No author is an island

July 22, 2010, No comments

The thing about writing a book is that it gets published and sent out into the world, and then as the author you often have no idea what people think of it. Of course there are official reviews, which are great to read when they say things like “Diccon Bewes has the Bryson touch” or “a mix of loving irony and a well trained eye for eccentricity”. But what has surprised me most in the last few weeks is how many emails I have received from complete strangers. People who have taken the time to google me, find an email address on this blog or my website, and write me a sincere note about how much they have enjoyed the book. In all my years as a reader and bookseller, I don’t think I have ever done that, no matter how much I have loved the book. Or even hated it!

So thank you everyone who’s written to me. Your emails mean that I’m no longer working in a vacuum, no longer an island. And I thought if Amazon can do it, so can I. Maybe some of you reading this would like to know what other people thought of the book. And not just journalists or professional book reviewers, but regular readers from Switzerland, Britain, America and beyond. I’ve put together a permanent page of reviews, but here are a few teasers, all from Swiss readers:

  • That is by far the best book I have ever read about my country.
  • My sudden outbreaks of laugh earned strange looks from people around me. (They must have been Swiss as well).
  • I am in the middle of your book and JUST LOVE it. This is the travel book to Switzerland I always waited for.

Among all the emails from far-flung places, and Zurich, was one that made such an impression that I want to share a little of it with you. It began: “I’m sure you are bombarded with emails telling you how fantastic Swiss Watching is, but my email is of a slightly different nature.  The book is fantastic, to be sure. However, while travel and humour appeals to me, it’s what your book has done for my romantic life that is most astonishing.  And so begins a love story…”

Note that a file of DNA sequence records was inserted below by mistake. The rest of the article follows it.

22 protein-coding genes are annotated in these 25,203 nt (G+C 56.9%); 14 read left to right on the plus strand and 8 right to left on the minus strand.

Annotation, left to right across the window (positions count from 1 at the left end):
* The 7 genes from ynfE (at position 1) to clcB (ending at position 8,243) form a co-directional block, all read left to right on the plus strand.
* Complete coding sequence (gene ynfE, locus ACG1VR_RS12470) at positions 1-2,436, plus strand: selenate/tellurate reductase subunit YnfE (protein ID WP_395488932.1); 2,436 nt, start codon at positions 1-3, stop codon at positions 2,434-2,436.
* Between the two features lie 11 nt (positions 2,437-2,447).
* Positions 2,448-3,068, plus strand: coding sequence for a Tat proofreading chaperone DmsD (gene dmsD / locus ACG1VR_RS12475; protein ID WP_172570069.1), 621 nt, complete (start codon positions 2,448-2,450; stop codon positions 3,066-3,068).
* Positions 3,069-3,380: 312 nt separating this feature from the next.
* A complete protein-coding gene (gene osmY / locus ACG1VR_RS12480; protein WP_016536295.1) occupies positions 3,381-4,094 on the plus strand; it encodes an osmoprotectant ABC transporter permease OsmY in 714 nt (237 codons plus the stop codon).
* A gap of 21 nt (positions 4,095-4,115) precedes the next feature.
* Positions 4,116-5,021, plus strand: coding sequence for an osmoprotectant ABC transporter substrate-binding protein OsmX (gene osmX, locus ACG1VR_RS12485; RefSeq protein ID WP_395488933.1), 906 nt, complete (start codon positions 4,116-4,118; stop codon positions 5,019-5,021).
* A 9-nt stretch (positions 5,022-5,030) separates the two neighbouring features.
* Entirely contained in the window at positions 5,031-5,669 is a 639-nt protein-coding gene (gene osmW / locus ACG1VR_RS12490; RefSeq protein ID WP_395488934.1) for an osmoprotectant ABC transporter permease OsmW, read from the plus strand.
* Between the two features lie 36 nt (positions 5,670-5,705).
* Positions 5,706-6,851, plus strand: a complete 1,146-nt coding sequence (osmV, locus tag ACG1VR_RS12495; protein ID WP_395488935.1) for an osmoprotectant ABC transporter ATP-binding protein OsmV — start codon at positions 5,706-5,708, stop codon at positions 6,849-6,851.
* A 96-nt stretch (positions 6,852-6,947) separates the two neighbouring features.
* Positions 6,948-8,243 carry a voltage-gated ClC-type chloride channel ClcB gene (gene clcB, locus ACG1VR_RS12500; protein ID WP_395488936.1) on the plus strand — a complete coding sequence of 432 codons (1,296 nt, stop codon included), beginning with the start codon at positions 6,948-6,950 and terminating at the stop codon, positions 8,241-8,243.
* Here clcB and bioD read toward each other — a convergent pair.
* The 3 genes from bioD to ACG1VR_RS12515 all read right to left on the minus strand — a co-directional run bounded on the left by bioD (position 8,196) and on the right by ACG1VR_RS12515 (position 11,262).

This lovely Canadian lady then told me of her twelve-year search for happiness with a Swiss man. It was a long-distance relationship involving years of sweet correspondence and love but also plenty of discussion and  frustration. And years of not truly understanding what made him tick. Then last month he gave her a copy of Swiss Watching. She wrote:

“It changed everything.  What you present as lighthearted and loving observations and stereotypes helped me see him for who he is.  He admits now that if he knew how observant you were, he wouldn’t have rushed to read this book.  And he certainly would not have bought me a copy.  You made me love him and his country more.  The things that bothered me about his Swissness are now so incredibly endearing that I can’t believe I came so close to dismissing this relationship and a future in his fascinating country. You were right about so much.  You covered so many little quirks that he and I have discussed over the years.  I too opened a window on a tram and was treated with disgust…I noticed a lot of red shoes.  Our text messages often have references to ‘db’…when we see or read something that reminds us of you.” She ended with:  “Thank you so much for this book.  It has had a profound impact on two lives, and brought us so much closer together.  This book and your talent is truly a gift.  I’ll be forever grateful that you shared it with us.”

Wow. Naturally, I replied – who couldn’t answer such an email? It was almost impossible for me to believe that my book could have such an effect.  Two and a bit years ago I set out on a journey around Switzerland, trying to uncover the soul of this quirky country; that journey had a happy ending for me. And, it seems, I was not the only one. My book had become the catalyst for a cross between Brief Encounter and You’ve Got Mail. How wonderful! How unexpected but truly heart-warming. So I’ll leave the last words of this post to one very special reader:

“What we both marvelled at the most was how much love for the country you can get in between the lines of this book.  It’s a love letter to Switzerland, in a language it doesn’t even speak.  I just hope it knows how lucky it is.”

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